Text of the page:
3 Houston innovators to know this week

who's who

This week's roundup of Houston innovators includes Craig Ceccanti of T-Minus Solutions, Ben Jawdat of Revterra, and Sam Sabbahi of Thermocuff. Photos courtesy

Editor's note: In this week's roundup of Houston innovators to know, I'm introducing you to three local innovators across industries — from software development to medical devices — recently making headlines in Houston innovation.

Craig Ceccanti, founder of T-Minus Solutions

Craig Ceccanti joins the Houston Innovators Podcast to share what he's learned in his time as an entrepreneur in Houston — and what he's focused on now. Photo courtesy of Craig Ceccanti

When deciding what his passion project would be, Craig Ceccanti looked back at his career. He's always been interested in tech, and grew a small business — Pinot's Palette — to a national franchise. Combining his skills and expertise, he founded T-Minus Solutions to provide entrepreneurs with software consulting and support.

"I love technology and mentoring other entrepreneurs — those were two big factors," Ceccanti says on the Houston Innovators Podcast. "So, starting a consulting agency where we could help startups and mid sized-growth companies build custom software was kind of my perfect unicorn."

He shares more about the his career — from franchising to tech startups — as well as why he's bullish on Houston's business economy on the podcast. Click here to read more and listen to the episode.

Ben Jawdat, CEO and founder of Revterra

Revterra Corp. closed a $6 million series A round led by Equinor Ventures. Photo via LinkedIn

Revterra Corp. has raised $6 million in its series A funding round to propel development of its battery for electric vehicle charging stations. Norway’s Equinor Ventures led the round, with participation from Houston-based SCF Ventures. Previously, Revterra raised nearly $500,000 through a combination of angel investments and a National Science Foundation grant.

“There is an urgent need to reduce carbon emissions globally,” physicist Ben Jawdat, founder and CEO of Revterra, says in a news release. “Our goal at Revterra is to deploy scalable energy storage solutions that facilitate the shift to renewables and EVs while hardening our electric grid. Our systems enable these ambitions while utilizing materials that are recyclable and based on a secure supply chain.” Click here to read more.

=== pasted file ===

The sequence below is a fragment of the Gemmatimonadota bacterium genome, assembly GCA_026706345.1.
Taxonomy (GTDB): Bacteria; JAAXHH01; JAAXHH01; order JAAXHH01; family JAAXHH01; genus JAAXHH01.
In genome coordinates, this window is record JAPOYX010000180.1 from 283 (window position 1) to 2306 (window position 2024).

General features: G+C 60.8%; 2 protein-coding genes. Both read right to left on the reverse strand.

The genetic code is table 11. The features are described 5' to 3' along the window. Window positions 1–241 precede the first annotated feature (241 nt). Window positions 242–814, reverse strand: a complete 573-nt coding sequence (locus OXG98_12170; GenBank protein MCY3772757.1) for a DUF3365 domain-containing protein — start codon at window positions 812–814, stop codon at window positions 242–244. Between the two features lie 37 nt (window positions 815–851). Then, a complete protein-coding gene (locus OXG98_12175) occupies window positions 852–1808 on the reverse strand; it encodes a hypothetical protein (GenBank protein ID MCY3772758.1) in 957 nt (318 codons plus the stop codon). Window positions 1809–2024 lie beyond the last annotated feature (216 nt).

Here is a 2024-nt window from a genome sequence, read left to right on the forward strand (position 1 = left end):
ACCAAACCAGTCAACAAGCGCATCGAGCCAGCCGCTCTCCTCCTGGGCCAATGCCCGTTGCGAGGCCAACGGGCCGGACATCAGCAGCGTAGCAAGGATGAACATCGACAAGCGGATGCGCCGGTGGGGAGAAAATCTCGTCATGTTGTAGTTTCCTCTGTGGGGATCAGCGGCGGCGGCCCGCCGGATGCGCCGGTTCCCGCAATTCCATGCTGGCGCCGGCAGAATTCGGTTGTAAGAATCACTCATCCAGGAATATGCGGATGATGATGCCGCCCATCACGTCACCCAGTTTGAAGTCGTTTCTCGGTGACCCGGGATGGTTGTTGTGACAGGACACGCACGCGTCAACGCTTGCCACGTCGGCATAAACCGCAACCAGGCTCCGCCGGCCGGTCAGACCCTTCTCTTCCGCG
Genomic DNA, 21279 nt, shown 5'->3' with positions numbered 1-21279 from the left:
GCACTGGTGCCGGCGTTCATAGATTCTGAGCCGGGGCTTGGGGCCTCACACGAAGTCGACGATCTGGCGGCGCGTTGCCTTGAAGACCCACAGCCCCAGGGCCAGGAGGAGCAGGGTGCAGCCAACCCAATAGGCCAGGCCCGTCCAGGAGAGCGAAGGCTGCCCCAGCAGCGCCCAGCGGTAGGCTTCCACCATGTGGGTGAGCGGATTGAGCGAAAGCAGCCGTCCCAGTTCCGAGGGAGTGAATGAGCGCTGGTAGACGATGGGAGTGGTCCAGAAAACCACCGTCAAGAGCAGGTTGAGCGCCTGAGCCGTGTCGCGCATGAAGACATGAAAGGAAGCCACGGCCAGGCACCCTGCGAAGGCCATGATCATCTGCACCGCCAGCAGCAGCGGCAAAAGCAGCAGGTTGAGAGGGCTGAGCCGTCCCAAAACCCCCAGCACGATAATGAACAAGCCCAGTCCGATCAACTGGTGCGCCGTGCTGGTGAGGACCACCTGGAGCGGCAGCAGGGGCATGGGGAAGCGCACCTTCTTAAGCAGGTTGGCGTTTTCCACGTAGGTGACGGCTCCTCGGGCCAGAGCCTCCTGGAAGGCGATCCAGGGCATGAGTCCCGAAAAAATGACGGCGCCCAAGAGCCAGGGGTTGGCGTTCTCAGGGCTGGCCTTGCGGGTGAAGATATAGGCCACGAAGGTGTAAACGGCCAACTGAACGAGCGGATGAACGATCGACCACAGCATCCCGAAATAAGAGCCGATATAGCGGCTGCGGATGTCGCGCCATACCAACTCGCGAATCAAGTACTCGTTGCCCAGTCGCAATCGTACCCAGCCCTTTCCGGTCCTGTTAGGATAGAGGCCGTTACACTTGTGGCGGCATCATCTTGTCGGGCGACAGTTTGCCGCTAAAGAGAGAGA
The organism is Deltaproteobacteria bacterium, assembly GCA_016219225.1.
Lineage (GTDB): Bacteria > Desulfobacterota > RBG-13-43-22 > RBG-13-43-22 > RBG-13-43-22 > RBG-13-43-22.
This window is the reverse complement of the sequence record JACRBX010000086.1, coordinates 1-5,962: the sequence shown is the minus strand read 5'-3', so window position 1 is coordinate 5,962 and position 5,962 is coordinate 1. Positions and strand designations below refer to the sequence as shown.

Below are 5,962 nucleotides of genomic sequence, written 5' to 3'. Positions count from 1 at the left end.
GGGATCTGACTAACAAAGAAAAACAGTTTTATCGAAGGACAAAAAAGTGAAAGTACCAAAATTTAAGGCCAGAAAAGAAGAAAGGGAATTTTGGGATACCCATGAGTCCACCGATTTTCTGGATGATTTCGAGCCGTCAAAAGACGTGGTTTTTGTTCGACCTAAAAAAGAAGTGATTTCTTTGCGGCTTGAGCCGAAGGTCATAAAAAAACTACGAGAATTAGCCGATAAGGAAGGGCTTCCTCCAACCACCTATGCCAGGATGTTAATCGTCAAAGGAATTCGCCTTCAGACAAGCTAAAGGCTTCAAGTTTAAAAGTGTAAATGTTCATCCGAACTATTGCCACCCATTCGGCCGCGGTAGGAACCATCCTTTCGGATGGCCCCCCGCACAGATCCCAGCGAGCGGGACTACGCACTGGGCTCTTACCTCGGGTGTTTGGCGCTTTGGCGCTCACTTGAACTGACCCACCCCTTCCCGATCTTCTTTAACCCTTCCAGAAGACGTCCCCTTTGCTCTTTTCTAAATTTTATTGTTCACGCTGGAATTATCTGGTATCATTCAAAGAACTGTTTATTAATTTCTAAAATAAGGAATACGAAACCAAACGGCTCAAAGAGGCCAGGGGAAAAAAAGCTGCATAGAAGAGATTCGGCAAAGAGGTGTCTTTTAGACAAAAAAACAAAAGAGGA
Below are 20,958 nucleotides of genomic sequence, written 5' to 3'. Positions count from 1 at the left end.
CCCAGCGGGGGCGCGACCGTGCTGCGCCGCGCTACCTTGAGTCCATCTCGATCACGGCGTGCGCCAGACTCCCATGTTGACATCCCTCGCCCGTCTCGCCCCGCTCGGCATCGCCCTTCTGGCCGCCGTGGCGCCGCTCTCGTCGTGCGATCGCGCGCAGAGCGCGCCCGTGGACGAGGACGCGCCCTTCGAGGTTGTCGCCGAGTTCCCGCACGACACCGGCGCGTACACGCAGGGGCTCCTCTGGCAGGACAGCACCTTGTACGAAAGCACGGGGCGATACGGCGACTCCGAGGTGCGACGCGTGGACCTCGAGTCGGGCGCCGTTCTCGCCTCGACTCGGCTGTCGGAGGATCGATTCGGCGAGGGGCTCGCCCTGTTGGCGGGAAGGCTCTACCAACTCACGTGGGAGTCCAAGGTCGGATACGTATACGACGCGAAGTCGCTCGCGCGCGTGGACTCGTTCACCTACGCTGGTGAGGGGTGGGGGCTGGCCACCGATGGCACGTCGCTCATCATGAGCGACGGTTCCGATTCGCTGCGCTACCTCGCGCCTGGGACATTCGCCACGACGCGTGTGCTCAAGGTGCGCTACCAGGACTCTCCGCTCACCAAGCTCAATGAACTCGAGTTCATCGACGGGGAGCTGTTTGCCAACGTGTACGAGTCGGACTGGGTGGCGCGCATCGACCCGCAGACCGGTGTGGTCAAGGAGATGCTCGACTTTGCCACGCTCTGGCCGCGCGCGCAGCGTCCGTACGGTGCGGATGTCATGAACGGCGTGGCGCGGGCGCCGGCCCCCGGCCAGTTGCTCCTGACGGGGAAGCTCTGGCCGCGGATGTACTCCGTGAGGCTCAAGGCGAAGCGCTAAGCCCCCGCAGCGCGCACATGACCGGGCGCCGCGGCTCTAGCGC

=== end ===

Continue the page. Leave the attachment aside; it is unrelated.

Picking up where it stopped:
Thermocuff has several patents and expects FDA approval at the end of the year. Image via LinkedIn.com

Necessity is the mother of invention — and Sam Sabbahi needed a better way to heat and cool common joint injuries. Sabbahi, a physical therapist by trade, wanted to optimize the traditional way of using ice or heat packs.

“In the field, we were always getting people coming in trying to get us to purchase different medical devices and we wondered, ‘who knows what we need better than we do?’” he says. “A patient asked me ‘what a cold pack does’ and I was thinking in my head that a cold pack just cools the skin to three millimeters depth.”

Sabbahi then developed and invented a portable convection-based heating and cooling system device that could be used for joint injury rehabilitation – the device, dubbed Thermocuff, works much in the way that an air fryer circulates the air to get an even temperature. Click here to read more.

Revterra Corp. closed a $6 million series A round led by Equinor Ventures. Photo courtesy of Revterra

Houston EV charging tech company raises $6M series A

money moves

Houston-based tech company Revterra Corp. has picked up $6 million in a series A funding round to propel development of its battery for electric vehicle charging stations.

Norway’s Equinor Ventures led the round, with participation from Houston-based SCF Ventures. Previously, Revterra raised nearly $500,000 through a combination of angel investments and a National Science Foundation grant.

Revterra says its kinetic flywheel battery enables quick, simple, cost-effective installation of high-powered DC chargers for electric vehicles. The technology eases the burden placed on electrical grids, the company says.